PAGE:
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When the Internet of Things meets the Digital Supply Network 

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How connected systems make supply networks smarter

Currently information from many different sources and locations often drives the physical act of production and distribution. We call these systems Digital Supply Networks (DSNs)

DSNs harness a broad scope of physical and digital technologies such as robotics, additive manufacturing, augmented reality, analytics, artificial intelligence, cognitive technologies, and the Internet of Things (IoT) to create digital enterprises that are both interconnected and capable of more informed decision-making.

IoT is disrupting everything

It is the IoT, however, that truly powers the process—connecting devices, assets, systems, and locations to generate all kinds of information, enabling real- or near-real-time data analysis and “smart” decision-making and informed actions in the physical world. Indeed, the IoT connects the network and provides communication and visibility across the value chain, from inputs to production, from products to customers themselves.

The IoT generates a broad array of value within the context of the Digital Supply Network. To make sense of it all, it can be useful to divide the market into three basic segments: Enterprise/industrial/, Consumer and Services/public sector. Each exists within the context of a broader ecosystem that can sense and measure across the value chain of organizations, people, and infrastructure.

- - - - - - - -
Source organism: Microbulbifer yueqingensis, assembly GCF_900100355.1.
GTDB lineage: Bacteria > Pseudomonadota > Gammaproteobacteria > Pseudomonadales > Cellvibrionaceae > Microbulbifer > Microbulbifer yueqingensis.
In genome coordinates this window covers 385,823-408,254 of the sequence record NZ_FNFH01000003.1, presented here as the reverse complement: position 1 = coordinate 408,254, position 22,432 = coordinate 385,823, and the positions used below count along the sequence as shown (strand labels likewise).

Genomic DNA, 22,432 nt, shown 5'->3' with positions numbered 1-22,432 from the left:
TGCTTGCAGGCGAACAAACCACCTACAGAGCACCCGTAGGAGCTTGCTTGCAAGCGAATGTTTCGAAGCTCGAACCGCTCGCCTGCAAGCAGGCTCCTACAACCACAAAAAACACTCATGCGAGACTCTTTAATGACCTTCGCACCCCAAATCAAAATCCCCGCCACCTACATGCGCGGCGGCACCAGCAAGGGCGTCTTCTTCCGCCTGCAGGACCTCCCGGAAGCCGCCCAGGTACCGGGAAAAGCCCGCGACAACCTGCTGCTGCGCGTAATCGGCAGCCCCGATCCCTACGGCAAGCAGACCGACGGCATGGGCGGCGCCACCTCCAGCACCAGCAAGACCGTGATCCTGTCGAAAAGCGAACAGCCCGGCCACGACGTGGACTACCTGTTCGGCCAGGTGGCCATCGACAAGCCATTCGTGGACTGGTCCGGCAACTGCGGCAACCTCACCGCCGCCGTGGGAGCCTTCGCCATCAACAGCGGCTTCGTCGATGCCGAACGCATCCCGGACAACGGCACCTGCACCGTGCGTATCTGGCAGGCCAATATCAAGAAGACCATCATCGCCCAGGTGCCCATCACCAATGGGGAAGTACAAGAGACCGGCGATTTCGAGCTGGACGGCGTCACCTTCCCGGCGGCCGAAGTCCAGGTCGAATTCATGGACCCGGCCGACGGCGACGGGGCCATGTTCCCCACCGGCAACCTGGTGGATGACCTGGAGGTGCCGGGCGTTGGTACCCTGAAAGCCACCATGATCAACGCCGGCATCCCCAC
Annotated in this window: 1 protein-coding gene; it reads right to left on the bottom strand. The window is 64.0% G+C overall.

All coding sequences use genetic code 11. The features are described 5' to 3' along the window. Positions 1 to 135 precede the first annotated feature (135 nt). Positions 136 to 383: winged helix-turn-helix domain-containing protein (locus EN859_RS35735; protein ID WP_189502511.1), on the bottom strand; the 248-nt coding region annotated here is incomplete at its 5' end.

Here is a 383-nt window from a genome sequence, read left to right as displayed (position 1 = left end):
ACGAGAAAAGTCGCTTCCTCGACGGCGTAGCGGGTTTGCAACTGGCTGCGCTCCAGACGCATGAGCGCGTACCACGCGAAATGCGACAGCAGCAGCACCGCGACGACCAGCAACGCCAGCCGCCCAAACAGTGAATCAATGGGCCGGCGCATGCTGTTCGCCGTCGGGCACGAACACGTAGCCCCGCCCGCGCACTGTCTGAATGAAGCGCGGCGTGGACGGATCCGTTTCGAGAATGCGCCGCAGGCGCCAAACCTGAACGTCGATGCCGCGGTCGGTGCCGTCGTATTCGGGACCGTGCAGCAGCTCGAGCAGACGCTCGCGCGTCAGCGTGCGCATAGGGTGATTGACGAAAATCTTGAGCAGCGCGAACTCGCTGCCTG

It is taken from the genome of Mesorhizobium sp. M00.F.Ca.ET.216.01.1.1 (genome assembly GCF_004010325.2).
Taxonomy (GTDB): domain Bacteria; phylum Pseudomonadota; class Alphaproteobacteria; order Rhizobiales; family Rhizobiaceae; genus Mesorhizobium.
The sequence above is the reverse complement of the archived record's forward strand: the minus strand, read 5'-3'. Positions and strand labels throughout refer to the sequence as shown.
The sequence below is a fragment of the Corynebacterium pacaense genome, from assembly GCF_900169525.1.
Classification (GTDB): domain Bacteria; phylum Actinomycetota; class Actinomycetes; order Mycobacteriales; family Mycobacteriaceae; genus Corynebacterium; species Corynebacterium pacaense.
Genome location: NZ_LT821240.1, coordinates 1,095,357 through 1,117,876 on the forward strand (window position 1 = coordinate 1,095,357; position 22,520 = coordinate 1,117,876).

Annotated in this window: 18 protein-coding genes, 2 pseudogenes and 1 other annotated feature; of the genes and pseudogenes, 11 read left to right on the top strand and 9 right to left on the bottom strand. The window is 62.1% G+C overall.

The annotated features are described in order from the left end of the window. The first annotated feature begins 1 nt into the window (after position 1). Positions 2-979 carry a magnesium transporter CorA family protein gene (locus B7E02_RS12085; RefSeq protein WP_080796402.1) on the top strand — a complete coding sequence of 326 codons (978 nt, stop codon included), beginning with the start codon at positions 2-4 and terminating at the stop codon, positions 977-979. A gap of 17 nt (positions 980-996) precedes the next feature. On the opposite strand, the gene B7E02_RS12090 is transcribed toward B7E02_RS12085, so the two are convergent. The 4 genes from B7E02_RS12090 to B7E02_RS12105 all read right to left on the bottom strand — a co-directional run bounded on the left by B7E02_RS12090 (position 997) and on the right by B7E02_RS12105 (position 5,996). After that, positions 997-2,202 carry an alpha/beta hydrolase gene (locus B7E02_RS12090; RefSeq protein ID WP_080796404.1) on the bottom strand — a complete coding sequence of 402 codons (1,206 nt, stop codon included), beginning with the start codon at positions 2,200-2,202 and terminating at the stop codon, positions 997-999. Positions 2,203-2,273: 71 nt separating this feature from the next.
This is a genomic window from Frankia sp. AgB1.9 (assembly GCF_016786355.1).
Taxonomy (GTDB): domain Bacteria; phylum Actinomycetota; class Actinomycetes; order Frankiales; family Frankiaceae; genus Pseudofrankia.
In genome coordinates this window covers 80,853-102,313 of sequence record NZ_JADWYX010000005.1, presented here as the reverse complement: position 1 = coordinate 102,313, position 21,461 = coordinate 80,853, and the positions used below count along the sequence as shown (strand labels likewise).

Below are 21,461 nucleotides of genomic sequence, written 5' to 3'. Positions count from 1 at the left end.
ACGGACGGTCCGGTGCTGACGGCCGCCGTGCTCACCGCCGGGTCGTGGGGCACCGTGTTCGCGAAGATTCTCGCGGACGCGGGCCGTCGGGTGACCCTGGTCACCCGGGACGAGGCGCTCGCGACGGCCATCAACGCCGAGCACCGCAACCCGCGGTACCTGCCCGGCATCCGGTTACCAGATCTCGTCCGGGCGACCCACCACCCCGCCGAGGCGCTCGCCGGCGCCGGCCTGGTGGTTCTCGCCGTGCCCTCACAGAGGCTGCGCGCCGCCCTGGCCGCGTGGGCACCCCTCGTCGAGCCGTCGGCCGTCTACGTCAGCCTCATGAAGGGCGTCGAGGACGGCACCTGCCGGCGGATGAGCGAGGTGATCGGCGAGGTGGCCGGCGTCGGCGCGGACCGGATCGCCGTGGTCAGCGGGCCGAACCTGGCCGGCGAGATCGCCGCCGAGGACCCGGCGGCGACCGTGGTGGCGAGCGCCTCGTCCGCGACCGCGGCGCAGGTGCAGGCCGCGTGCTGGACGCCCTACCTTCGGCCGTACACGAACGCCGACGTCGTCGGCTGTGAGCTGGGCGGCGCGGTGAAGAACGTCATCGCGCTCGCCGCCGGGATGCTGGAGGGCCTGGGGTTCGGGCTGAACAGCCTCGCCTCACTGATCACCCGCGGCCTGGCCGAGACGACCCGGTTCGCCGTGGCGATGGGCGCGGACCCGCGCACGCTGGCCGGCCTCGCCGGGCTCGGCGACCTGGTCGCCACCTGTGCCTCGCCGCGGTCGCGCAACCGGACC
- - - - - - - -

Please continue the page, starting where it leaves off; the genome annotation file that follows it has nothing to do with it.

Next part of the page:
Each of the IoT segments is marked by distinct characteristics and market opportunities, summarized in figure 1 (below).

IoT market structure

Concentrating on industrial applications for IoT in Digital Supply Networks

While all types of the IoT can drive significant value, the Industrial IoT is perhaps the most integral to the DSN. To understand exactly how, it is important to look deeper. Below, we examine a case study for specific IIoT applications.

Digital refinery: Creating the digital mine

A global mining company wanted to lower maintenance costs, increase asset availability, and reduce unplanned outages by identifying and resolving process issues before they could arise. The company typically relied on manual spreadsheet-driven processes for reporting and monitoring. In addition to being resource-heavy, this approach was retrospective, reporting on performance at least two days in the past.

To streamline processes and improve overall visibility and accuracy, the company implemented an asset performance management (APM) system powered by the IIoT. By connecting its critical assets and applications, the organization was able to use this system to draw data on asset performance, monitor remote operations, and review key performance indicators related to the health, safety, and efficiency of its operational assets in real time. Advanced analytics of this data enabled the company to create a holistic picture of the refining process, and to understand, predict, and optimize the performance of its assets on the fly.

Key points to remember:

  • The IoT creates and captures the data, but organizations must be able to harness it. While the IoT can generate data, it is important to remember that sensoring equipment, products, and supply chains are typically not enough. Organizations should have a clear understanding of what they want to know, and build the right technology and talent infrastructure to use the data effectively.
  • DSNs enable organizations to make better-informed decisions. The use of IIoT creates the information that powers those strategies. This can result in significant value for an organization. Illuminating the previously “dark” behaviors, resource flows, and even production data can allow organizations to get smarter about their operations, uncover new opportunities, and drive more efficient processes.

If you wish to discuss this further, please contact:

Kari-Pekka Pitkänen
Management consultant
+358 (0)46 9233 045

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